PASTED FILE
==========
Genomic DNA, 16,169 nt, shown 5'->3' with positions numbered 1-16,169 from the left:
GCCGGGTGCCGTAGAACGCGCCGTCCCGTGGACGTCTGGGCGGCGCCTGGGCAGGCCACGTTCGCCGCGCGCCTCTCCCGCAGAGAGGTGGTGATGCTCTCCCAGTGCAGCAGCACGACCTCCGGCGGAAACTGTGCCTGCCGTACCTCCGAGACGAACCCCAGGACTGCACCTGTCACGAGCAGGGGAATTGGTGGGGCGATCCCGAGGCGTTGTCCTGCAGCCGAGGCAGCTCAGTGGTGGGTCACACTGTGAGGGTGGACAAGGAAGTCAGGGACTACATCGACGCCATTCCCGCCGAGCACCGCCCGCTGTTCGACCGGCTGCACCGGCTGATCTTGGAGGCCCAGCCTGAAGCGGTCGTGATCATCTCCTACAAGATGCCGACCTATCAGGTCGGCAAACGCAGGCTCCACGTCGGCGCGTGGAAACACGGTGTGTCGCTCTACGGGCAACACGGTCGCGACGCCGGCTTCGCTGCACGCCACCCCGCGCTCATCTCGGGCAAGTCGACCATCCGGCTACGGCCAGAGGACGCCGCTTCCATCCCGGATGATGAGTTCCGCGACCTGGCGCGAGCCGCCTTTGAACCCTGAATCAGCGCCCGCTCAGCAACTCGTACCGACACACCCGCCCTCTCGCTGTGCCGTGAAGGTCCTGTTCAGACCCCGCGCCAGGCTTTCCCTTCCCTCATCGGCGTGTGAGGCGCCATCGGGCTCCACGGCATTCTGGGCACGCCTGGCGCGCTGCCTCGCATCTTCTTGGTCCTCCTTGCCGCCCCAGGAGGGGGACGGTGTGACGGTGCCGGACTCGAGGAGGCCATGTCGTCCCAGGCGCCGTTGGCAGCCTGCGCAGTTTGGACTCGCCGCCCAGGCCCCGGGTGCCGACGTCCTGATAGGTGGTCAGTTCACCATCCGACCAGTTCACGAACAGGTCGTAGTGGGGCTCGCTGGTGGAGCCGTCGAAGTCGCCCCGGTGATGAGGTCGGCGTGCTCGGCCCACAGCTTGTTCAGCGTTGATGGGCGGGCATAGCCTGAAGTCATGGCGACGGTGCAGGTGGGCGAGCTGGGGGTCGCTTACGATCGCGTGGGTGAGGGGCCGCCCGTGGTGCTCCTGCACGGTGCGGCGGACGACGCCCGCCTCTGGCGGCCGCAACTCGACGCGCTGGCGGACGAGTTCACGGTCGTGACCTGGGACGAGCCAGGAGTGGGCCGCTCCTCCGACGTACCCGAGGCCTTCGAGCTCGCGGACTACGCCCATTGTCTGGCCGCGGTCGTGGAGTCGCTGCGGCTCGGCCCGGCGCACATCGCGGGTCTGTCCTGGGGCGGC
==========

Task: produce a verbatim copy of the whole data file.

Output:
Genomic DNA, 16,169 nt, shown 5'->3' with positions numbered 1-16,169 from the left:
GCCGGGTGCCGTAGAACGCGCCGTCCCGTGGACGTCTGGGCGGCGCCTGGGCAGGCCACGTTCGCCGCGCGCCTCTCCCGCAGAGAGGTGGTGATGCTCTCCCAGTGCAGCAGCACGACCTCCGGCGGAAACTGTGCCTGCCGTACCTCCGAGACGAACCCCAGGACTGCACCTGTCACGAGCAGGGGAATTGGTGGGGCGATCCCGAGGCGTTGTCCTGCAGCCGAGGCAGCTCAGTGGTGGGTCACACTGTGAGGGTGGACAAGGAAGTCAGGGACTACATCGACGCCATTCCCGCCGAGCACCGCCCGCTGTTCGACCGGCTGCACCGGCTGATCTTGGAGGCCCAGCCTGAAGCGGTCGTGATCATCTCCTACAAGATGCCGACCTATCAGGTCGGCAAACGCAGGCTCCACGTCGGCGCGTGGAAACACGGTGTGTCGCTCTACGGGCAACACGGTCGCGACGCCGGCTTCGCTGCACGCCACCCCGCGCTCATCTCGGGCAAGTCGACCATCCGGCTACGGCCAGAGGACGCCGCTTCCATCCCGGATGATGAGTTCCGCGACCTGGCGCGAGCCGCCTTTGAACCCTGAATCAGCGCCCGCTCAGCAACTCGTACCGACACACCCGCCCTCTCGCTGTGCCGTGAAGGTCCTGTTCAGACCCCGCGCCAGGCTTTCCCTTCCCTCATCGGCGTGTGAGGCGCCATCGGGCTCCACGGCATTCTGGGCACGCCTGGCGCGCTGCCTCGCATCTTCTTGGTCCTCCTTGCCGCCCCAGGAGGGGGACGGTGTGACGGTGCCGGACTCGAGGAGGCCATGTCGTCCCAGGCGCCGTTGGCAGCCTGCGCAGTTTGGACTCGCCGCCCAGGCCCCGGGTGCCGACGTCCTGATAGGTGGTCAGTTCACCATCCGACCAGTTCACGAACAGGTCGTAGTGGGGCTCGCTGGTGGAGCCGTCGAAGTCGCCCCGGTGATGAGGTCGGCGTGCTCGGCCCACAGCTTGTTCAGCGTTGATGGGCGGGCATAGCCTGAAGTCATGGCGACGGTGCAGGTGGGCGAGCTGGGGGTCGCTTACGATCGCGTGGGTGAGGGGCCGCCCGTGGTGCTCCTGCACGGTGCGGCGGACGACGCCCGCCTCTGGCGGCCGCAACTCGACGCGCTGGCGGACGAGTTCACGGTCGTGACCTGGGACGAGCCAGGAGTGGGCCGCTCCTCCGACGTACCCGAGGCCTTCGAGCTCGCGGACTACGCCCATTGTCTGGCCGCGGTCGTGGAGTCGCTGCGGCTCGGCCCGGCGCACATCGCGGGTCTGTCCTGGGGCGGC